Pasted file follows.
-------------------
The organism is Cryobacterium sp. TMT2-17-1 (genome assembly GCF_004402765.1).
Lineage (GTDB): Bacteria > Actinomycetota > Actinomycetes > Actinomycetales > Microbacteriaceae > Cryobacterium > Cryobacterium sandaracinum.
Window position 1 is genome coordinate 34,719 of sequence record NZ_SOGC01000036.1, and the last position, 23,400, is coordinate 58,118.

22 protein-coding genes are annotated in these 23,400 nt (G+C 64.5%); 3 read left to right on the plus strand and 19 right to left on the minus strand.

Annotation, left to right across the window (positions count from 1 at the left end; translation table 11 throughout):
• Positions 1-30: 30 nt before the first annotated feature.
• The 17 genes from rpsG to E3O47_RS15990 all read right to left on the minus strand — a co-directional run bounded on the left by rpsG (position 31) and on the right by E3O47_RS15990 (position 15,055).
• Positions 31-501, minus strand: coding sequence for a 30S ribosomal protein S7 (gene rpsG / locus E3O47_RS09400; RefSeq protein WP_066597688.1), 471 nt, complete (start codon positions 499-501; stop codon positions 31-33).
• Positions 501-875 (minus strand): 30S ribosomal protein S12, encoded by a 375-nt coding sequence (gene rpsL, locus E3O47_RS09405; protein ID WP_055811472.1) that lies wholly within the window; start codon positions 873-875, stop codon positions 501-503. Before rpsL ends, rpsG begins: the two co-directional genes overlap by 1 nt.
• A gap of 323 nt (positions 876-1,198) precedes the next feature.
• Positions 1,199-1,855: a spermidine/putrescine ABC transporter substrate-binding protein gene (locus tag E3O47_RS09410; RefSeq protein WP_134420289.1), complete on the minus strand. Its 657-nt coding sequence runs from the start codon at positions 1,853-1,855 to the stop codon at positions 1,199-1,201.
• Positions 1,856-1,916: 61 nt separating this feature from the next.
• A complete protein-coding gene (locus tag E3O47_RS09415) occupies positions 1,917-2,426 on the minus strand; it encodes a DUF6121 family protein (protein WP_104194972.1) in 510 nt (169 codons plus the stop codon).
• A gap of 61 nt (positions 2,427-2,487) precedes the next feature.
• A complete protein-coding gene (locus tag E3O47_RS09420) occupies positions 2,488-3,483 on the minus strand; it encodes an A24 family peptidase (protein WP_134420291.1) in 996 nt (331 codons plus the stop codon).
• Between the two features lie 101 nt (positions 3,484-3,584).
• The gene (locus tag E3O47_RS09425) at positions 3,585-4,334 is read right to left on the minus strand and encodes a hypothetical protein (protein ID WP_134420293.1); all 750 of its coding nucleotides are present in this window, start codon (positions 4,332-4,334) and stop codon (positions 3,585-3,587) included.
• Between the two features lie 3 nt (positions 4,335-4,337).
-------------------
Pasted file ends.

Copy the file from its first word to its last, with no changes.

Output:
The organism is Cryobacterium sp. TMT2-17-1 (genome assembly GCF_004402765.1).
Lineage (GTDB): Bacteria > Actinomycetota > Actinomycetes > Actinomycetales > Microbacteriaceae > Cryobacterium > Cryobacterium sandaracinum.
Window position 1 is genome coordinate 34,719 of sequence record NZ_SOGC01000036.1, and the last position, 23,400, is coordinate 58,118.

22 protein-coding genes are annotated in these 23,400 nt (G+C 64.5%); 3 read left to right on the plus strand and 19 right to left on the minus strand.

Annotation, left to right across the window (positions count from 1 at the left end; translation table 11 throughout):
• Positions 1-30: 30 nt before the first annotated feature.
• The 17 genes from rpsG to E3O47_RS15990 all read right to left on the minus strand — a co-directional run bounded on the left by rpsG (position 31) and on the right by E3O47_RS15990 (position 15,055).
• Positions 31-501, minus strand: coding sequence for a 30S ribosomal protein S7 (gene rpsG / locus E3O47_RS09400; RefSeq protein WP_066597688.1), 471 nt, complete (start codon positions 499-501; stop codon positions 31-33).
• Positions 501-875 (minus strand): 30S ribosomal protein S12, encoded by a 375-nt coding sequence (gene rpsL, locus E3O47_RS09405; protein ID WP_055811472.1) that lies wholly within the window; start codon positions 873-875, stop codon positions 501-503. Before rpsL ends, rpsG begins: the two co-directional genes overlap by 1 nt.
• A gap of 323 nt (positions 876-1,198) precedes the next feature.
• Positions 1,199-1,855: a spermidine/putrescine ABC transporter substrate-binding protein gene (locus tag E3O47_RS09410; RefSeq protein WP_134420289.1), complete on the minus strand. Its 657-nt coding sequence runs from the start codon at positions 1,853-1,855 to the stop codon at positions 1,199-1,201.
• Positions 1,856-1,916: 61 nt separating this feature from the next.
• A complete protein-coding gene (locus tag E3O47_RS09415) occupies positions 1,917-2,426 on the minus strand; it encodes a DUF6121 family protein (protein WP_104194972.1) in 510 nt (169 codons plus the stop codon).
• A gap of 61 nt (positions 2,427-2,487) precedes the next feature.
• A complete protein-coding gene (locus tag E3O47_RS09420) occupies positions 2,488-3,483 on the minus strand; it encodes an A24 family peptidase (protein WP_134420291.1) in 996 nt (331 codons plus the stop codon).
• Between the two features lie 101 nt (positions 3,484-3,584).
• The gene (locus tag E3O47_RS09425) at positions 3,585-4,334 is read right to left on the minus strand and encodes a hypothetical protein (protein ID WP_134420293.1); all 750 of its coding nucleotides are present in this window, start codon (positions 4,332-4,334) and stop codon (positions 3,585-3,587) included.
• Between the two features lie 3 nt (positions 4,335-4,337).